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CAUT Bulletin Archives

September 2014

University of Saskatchewan deal ends controversial tenure veto

[Kyla Duhamel / Flickr]
[Kyla Duhamel / Flickr]
Members of the University of Saskatchewan Faculty Association have voted to accept a deal that puts to rest a controversial presidential power to veto tenure appointments at the Saskatoon institution.

The three-year contract between USFA’s 1,100 full-time members and the university administration also awards compensation increases of 2.25% in years one and two, and 2.75% in year three.

“We are very pleased with the terms,” said Jim Cheesman, chief negotiator for the association. “The agreement ensures that when the collegial decision-making bodies responsible for future tenure applications make choices, then no single person can change or reverse those decisions.”

The language of the collective agreement has also been modified to include the phrase “The parties have respect for and confidence in the collegial decision making processes described in this agreement.”

The issue of administrative interference in the tenure process has caused unrest at the school since 2010 after an appeal committee voted unanimously to grant tenure to a sociology professor, only to see their decision sidetracked by then-president Peter MacKinnon. He declined to pass on the recommendation to the board of governors for their approval, exercising what amounted to an effective veto.

The case became the subject of arbitration and a court dispute that resulted in the original
recommendation for tenure from the appeal committee being considered by the board. The
board determined tenure could not be awarded because the president did not recommend tenure. The faculty association filed a second grievance on the jurisdiction of the board to award tenure.

The arbitrator’s ruling in March 2014 sided with the faculty association, but the univer­sity administration has appealed that decision, arguing before a judge that the University Act allowed the president “veto authority,” and that the president needs to serve as a check on the power of the board.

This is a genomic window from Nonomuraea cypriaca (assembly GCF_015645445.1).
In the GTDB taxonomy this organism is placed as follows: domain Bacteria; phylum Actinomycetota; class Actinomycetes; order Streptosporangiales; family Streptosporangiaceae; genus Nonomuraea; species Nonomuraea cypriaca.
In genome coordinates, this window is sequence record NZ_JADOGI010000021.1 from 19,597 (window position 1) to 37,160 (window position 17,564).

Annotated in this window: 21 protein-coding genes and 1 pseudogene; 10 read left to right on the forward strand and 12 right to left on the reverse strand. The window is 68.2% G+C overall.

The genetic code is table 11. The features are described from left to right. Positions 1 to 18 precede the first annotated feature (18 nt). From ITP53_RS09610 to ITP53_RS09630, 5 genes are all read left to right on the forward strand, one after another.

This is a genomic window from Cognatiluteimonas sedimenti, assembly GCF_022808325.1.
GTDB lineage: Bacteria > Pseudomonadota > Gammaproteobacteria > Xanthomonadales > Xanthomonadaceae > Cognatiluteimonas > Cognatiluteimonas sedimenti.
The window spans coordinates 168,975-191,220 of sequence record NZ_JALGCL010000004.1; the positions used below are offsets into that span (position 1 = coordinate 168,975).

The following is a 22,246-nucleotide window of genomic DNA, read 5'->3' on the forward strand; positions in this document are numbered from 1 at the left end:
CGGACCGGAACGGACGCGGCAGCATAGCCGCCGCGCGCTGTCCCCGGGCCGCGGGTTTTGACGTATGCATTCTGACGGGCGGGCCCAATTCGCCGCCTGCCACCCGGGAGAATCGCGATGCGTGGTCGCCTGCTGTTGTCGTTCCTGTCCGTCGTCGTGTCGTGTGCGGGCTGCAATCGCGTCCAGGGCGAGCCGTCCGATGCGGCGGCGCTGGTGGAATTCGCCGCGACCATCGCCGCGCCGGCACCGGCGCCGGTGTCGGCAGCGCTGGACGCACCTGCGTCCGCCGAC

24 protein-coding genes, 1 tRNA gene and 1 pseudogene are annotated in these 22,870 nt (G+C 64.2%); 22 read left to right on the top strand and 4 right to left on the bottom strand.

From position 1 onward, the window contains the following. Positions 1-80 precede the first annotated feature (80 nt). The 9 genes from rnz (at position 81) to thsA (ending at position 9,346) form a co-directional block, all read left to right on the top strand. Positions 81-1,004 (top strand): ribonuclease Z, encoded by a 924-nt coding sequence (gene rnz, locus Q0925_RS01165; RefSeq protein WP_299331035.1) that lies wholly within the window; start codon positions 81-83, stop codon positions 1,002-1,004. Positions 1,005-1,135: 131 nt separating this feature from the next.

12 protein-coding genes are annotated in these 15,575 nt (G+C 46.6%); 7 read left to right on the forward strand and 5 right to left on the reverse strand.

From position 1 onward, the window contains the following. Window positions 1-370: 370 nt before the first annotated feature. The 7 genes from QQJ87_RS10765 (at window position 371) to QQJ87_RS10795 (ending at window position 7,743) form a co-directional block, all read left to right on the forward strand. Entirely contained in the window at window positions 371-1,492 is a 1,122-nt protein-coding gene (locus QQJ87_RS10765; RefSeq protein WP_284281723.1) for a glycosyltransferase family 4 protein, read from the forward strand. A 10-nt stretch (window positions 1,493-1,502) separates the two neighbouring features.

The association argued that the law and the collective agreement were designed to prevent one person — the president — from having the power to reject tenure. The University Act is silent on the specific issue of tenure. A ruling is expected this fall.

The issue exploded again about four months ago, when the association discovered the board may have granted the president veto power over tenure during a closed 2012 meeting.

“To say we got angry and upset is an understatement,” Chees­man said. “We hit the roof. Then, the Robert Buckingham case happened.”

Buckingham, the former dean of the university’s school of public health, was stripped of his tenure in May, and fired for criticizing TransformUS, the university’s controversial restructuring plan. The act ignited national media attention and drew the ire of pro­vincial legislators. Although Buckingham was return­ed to his teaching duties and his tenure restored, the university’s reputation suffered.

Provost Brett Fairbairn, who fired Buckingham, resigned, followed in swift succession by the termination of Ilene Busch-Vishniac, who was just approaching the two-year mark of her five-year term as president of the University of Saskatchewan.

“We’d been telling the administration that the veto power needed to be discussed,” Cheesman said. “I think it became quite clear after that.”

Under the new agreement, the structure of the U of S renewals and tenure appeal committee has been revised from a six-member body, essentially drawn at random from a pool of 48 faculty names, to a standing committee of 12, composed of nine faculty and three administrators appointed to three-year terms.

“We think this will be a much stronger committee,” Cheesman said. “It should restore confidence in the process and I don’t believe the board or the president will ever second-guess the committee’s decisions again.”

He also said the board has withdrawn its controversial 2012 dele­ga­tion of veto power to the president.

Advanced Education Minister Kevin Doherty said in a statement that the provincial government will not continue its investigation of university tenure policies if the agreement is accepted by both sides.

The university’s board of governors will vote on the proposed deal next month.